So, maybe what I'm managing to help create--whatever my role in that creation may actually be--is a bunch of libertarian-inclined potential anarcho-socialists, people who want to build a fairer, less violent, more equal, and more sustainable society, and want to see it done through local action, not the government dole. There are ways to argue with that position, and it may not fit my idiosyncratic Christian democratic dreams--but its worth taking seriously and even praising all the same, I think. And so, as my students go about building their free speech walls and mourning the death of the 10th amendment around campus, I'm kind of delighted. No, it's not the revolution I want, but it is, however minimally, a revolution which takes ideas serious--and seeing as how I think at least some of those ideas are absolutely correct, how could I not be happy to see it up and running?


Glen said...

Russell, I suspect that a big part of this has really nothing directly to do with you. Libertarianism appeals to a lot of young people because it has a simple, appealing message - that people are capable of self governance - and it also has the significant advantage of never really having been tried. Therefore, few people have any direct experience with any of its disadvantages, and tend to underestimate them.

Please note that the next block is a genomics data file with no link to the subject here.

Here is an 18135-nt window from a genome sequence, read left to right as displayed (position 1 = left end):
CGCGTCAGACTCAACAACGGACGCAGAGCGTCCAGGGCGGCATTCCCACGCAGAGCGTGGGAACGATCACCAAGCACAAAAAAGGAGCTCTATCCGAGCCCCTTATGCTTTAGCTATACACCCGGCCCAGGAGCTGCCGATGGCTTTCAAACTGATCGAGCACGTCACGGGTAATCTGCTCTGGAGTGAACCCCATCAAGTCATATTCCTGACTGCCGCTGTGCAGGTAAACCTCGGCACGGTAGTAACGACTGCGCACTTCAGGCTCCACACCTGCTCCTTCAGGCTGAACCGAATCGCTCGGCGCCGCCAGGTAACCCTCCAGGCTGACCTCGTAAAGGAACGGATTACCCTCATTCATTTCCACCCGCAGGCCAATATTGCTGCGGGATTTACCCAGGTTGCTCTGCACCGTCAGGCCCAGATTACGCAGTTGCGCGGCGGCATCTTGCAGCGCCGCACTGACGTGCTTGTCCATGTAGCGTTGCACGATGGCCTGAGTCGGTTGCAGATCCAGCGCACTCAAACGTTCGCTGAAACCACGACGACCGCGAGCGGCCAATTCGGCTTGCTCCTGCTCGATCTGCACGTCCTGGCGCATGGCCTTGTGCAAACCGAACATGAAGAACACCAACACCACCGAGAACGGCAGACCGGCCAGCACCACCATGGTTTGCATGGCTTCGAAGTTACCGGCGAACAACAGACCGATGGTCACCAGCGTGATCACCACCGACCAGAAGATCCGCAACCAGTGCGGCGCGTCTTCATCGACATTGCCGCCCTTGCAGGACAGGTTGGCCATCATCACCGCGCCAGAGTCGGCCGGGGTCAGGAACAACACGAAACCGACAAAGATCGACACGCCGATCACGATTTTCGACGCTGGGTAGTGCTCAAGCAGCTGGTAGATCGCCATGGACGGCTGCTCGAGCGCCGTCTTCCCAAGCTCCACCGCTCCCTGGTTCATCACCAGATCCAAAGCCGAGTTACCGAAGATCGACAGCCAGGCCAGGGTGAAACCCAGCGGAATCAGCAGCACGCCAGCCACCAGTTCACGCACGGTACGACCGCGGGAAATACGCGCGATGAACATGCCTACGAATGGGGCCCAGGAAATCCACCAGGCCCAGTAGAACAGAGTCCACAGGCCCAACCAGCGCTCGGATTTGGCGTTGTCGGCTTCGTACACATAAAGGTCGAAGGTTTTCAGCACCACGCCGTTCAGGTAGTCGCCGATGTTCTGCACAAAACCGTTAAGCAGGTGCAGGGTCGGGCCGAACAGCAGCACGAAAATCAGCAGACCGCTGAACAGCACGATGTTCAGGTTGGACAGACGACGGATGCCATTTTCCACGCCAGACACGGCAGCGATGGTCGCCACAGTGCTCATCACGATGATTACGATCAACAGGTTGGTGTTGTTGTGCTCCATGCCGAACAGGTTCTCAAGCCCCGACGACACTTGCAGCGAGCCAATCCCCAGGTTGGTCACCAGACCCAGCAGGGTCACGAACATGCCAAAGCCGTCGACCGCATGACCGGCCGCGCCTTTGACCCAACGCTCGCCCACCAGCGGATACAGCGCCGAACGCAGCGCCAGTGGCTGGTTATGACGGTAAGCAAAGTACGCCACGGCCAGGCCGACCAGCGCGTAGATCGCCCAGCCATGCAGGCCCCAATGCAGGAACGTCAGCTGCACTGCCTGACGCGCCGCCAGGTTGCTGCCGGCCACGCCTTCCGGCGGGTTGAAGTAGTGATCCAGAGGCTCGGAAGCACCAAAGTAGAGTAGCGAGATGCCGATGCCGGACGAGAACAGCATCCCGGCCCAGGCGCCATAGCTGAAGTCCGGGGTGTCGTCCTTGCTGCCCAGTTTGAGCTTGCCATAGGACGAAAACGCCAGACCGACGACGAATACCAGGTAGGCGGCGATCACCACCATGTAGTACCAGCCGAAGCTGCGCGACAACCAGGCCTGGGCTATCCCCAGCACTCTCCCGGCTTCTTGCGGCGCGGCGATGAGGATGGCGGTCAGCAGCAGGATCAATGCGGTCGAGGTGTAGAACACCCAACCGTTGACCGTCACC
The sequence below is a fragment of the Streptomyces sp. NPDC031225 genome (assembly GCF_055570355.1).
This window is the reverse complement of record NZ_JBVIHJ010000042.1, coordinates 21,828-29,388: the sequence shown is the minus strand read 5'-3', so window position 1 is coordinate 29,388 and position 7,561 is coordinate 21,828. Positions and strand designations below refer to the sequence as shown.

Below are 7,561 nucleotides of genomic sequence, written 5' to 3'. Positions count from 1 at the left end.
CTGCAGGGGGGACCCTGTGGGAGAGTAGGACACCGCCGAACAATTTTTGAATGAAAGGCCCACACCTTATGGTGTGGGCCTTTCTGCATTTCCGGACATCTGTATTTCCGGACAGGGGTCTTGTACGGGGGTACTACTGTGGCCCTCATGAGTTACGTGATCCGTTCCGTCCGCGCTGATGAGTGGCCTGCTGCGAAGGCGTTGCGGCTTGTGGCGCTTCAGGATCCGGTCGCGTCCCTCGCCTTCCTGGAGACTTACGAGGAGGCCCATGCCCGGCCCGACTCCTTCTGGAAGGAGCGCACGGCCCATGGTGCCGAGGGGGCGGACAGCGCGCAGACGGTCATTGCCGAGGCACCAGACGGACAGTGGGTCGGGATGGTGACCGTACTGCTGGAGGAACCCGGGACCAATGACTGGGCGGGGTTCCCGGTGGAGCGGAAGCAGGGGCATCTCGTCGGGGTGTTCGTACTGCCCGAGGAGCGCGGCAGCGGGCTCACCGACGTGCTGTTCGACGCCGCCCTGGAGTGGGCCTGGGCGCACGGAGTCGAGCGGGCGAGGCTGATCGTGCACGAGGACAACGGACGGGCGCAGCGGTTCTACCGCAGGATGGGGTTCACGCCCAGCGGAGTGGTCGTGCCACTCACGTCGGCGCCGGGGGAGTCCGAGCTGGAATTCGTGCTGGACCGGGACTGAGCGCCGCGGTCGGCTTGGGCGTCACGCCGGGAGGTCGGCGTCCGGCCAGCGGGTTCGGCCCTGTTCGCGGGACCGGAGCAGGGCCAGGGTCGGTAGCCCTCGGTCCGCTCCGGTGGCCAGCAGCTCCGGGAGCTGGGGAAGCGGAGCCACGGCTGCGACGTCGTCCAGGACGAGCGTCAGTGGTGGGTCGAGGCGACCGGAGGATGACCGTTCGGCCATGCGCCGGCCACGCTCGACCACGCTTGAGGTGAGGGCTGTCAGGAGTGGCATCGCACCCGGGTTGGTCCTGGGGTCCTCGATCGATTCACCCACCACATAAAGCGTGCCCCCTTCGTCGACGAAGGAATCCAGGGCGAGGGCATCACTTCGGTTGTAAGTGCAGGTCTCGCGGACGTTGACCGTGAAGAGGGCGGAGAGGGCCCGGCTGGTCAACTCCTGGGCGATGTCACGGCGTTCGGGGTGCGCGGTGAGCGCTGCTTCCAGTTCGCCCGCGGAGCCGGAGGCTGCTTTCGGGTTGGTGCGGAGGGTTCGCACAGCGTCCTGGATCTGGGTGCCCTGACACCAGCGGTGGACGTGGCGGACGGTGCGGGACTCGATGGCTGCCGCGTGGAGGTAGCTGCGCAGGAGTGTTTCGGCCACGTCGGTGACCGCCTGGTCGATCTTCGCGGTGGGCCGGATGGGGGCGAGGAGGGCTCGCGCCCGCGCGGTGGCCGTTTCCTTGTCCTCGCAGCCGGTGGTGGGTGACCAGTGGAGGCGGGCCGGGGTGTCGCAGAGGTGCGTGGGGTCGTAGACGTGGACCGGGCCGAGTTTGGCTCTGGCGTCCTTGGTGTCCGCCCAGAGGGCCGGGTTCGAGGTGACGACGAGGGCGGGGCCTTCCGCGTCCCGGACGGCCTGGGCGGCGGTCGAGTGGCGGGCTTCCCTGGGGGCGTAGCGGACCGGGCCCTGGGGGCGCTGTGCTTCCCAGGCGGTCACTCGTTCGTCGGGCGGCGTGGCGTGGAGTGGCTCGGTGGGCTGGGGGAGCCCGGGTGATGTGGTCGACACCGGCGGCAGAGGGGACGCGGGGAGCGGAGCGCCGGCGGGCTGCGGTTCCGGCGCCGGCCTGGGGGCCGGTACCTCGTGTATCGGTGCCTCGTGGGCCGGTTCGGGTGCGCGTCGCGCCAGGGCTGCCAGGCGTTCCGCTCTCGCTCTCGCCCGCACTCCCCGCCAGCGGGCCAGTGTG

You gotta remember that communism appealed to a whole lot of people too, with it's own simple, appealing message. And it remained appealing for a surprisingly long time after it had actually been tried. But eventually most people realized that that simple appealing message was, while theoretically nice, utterly impossible to put into practice.

Russell Arben Fox said...


Thanks for the comment. Obviously, I meant this whole post at least partially in jest: obviously the huge majority of what my students believe has very, very little to do with me at all. You're probably right about libertarianism being primarily a way of viewing the world which is particularly appealing to young people because they're looking for a message which explains things, and libertarianism (like most isms) certainly does that, without carrying any troubling baggage with it. Still, it's fun to speculate that there might be more going on intellectually than just that.

Glen said...